Browsing by Author "Anttila, Jorma"

Sort by: Order: Results:

Now showing items 1-1 of 1
  • Anttila, Jorma (Helsingin yliopisto, 2007)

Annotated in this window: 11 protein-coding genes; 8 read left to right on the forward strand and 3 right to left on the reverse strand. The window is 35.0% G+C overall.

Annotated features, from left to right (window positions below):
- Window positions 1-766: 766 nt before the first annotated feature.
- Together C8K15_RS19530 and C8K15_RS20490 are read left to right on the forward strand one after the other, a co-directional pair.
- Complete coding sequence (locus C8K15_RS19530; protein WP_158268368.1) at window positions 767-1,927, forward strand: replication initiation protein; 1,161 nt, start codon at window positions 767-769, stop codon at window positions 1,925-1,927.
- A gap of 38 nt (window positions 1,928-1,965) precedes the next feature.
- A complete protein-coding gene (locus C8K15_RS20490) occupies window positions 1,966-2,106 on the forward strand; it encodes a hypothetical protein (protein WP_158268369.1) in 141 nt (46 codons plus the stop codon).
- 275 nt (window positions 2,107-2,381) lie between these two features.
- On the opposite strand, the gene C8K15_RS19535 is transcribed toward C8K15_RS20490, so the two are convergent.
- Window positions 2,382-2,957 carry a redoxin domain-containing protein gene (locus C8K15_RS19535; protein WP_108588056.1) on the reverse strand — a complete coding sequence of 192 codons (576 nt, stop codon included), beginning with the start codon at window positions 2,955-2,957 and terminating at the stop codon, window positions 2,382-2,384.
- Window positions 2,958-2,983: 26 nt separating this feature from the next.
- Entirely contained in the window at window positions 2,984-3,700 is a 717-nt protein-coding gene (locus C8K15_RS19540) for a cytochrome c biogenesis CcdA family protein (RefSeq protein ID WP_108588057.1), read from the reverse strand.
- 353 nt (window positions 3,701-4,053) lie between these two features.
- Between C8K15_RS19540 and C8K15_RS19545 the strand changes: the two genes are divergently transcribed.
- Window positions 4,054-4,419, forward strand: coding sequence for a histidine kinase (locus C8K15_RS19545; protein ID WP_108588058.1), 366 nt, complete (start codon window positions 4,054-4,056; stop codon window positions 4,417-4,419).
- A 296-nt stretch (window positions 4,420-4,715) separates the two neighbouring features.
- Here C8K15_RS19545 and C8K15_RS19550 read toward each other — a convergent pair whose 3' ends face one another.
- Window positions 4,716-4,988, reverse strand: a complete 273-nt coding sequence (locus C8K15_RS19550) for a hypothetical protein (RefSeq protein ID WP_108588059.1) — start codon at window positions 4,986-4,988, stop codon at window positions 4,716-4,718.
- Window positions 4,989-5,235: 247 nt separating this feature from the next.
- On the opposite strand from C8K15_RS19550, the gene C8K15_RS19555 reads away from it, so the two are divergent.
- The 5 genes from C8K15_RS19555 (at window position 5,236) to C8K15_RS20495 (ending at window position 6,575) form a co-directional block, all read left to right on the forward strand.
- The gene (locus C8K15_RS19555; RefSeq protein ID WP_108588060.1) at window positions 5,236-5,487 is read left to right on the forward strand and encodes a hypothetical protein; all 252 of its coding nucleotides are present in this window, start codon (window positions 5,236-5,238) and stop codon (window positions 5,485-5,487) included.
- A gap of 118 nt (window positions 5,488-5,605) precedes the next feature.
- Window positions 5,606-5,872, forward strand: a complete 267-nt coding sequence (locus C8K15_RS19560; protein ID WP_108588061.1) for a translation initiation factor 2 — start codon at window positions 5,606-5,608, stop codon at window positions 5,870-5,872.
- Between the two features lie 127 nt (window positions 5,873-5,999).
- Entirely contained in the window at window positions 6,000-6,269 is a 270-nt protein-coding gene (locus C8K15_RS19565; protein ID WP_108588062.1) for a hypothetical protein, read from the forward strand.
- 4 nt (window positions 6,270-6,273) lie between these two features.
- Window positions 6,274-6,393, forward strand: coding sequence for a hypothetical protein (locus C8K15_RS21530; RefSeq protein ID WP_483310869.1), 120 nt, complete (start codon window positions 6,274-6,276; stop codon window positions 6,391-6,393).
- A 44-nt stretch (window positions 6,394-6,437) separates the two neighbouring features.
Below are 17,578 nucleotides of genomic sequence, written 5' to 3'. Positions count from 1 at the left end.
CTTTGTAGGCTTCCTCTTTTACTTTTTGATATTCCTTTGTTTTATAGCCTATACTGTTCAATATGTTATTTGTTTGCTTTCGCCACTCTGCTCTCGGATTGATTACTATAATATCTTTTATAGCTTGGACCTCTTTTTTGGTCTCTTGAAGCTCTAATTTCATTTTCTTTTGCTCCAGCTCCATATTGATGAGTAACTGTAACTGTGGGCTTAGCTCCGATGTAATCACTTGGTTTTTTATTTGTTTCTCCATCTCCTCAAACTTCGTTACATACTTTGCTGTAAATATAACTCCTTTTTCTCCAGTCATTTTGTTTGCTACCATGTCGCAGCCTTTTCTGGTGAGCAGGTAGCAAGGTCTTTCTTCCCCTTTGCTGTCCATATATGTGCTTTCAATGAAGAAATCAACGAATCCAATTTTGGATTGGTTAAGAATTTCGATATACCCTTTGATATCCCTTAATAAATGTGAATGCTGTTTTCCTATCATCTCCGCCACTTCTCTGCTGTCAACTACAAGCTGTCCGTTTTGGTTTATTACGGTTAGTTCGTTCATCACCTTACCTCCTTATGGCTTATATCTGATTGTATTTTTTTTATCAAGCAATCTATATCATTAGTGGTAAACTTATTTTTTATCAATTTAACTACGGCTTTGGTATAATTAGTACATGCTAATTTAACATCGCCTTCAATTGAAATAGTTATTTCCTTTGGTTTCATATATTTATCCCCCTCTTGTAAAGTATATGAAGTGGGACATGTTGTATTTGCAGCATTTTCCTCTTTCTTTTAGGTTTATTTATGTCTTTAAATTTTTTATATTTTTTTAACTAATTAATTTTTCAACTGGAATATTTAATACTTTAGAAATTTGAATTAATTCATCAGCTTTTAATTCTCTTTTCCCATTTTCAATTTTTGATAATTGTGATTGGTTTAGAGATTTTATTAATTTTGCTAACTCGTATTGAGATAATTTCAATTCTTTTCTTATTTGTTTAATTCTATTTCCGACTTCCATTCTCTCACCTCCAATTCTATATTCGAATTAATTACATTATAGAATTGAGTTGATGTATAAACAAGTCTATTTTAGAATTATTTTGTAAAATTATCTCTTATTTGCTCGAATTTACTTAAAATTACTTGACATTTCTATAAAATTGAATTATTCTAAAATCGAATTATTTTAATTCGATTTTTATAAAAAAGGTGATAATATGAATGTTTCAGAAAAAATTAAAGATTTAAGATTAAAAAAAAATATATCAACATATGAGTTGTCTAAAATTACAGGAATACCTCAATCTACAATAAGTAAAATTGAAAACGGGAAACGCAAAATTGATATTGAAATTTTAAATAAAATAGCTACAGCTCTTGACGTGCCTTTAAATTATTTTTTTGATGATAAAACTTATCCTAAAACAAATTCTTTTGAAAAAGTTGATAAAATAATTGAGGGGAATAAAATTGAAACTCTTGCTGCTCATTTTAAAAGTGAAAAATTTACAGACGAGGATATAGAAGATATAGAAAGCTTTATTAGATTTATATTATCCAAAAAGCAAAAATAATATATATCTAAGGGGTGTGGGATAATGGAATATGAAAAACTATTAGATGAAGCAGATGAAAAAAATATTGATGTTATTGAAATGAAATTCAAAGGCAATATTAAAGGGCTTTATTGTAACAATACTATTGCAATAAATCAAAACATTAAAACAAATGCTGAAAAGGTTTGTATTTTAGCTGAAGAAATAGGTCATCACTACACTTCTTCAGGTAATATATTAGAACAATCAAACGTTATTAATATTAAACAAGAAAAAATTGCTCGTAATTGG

National identity is a general, more or less shared meaning structure. Those who share it, identify with a nation according to their beliefs of what national identity consists of. The present study examined the Finnish national identity in relation to other spatial identities, such as local or European identity. Data were drawn from a sample of 179 respondents who represented the adult population in the year 1993. The focus was on the representation of the Finnish national identity, the limits and components of this identity, and on the position of national identification among all human identifications. Categorization, the basic process in the construction of national identity, consists of inclusion and exclusion. Different forms of identification could be distinguished along with different contents. Discrimination and derogation of outgroups were associated with identification that emphasized inter-nation comparison and framed identity in an essentialistic and thus exclusionary way. The contents of national identity were examined using a quantitative word-assessment method, and related to different forms of identification. With regard to Finnish identification, few differences between age, educational or SES groups were found. Despite the lack of differences in the strength of Finnish identification, those with more education to a greater extent relativized their Finnishness. Those who held positive attitudes to immigrants associated Finnishness with both positive and negative traits. Pro-immigrant attitude was related to an emphasis on cultural Finnishness and a de-emphasis on comparative and status-oriented Finnishness. Among the respondents with lower level of education, the emphasis on cultural Finnishness clearly predicted pro-immigrant attitudes. Those who did not produce any spontaneous response to a request to define Finnishness were more likely to be anti-immigrant. Thus, reflexive self-understanding implies openness towards other nationalities. Changes in the representation of Finnishness are suggested by differential weights given by respondents to different aspects of the national identity. Older respondents regarded the moral-anthropomorphic aspects of identity as more important. The younger respondents felt relatively more Finnish in the company of foreigners than did the older generations, to whom being with friends and in other close relationships stood out as contexts of national identification. The aspect of identity which is based on categorization and comparison could be called identity for others. The other aspect of the national identity is identity for ourselves, which emphasizes self and cultural self-understanding. A modern marketing oriented “image-of-Finland” identity represents identity for others.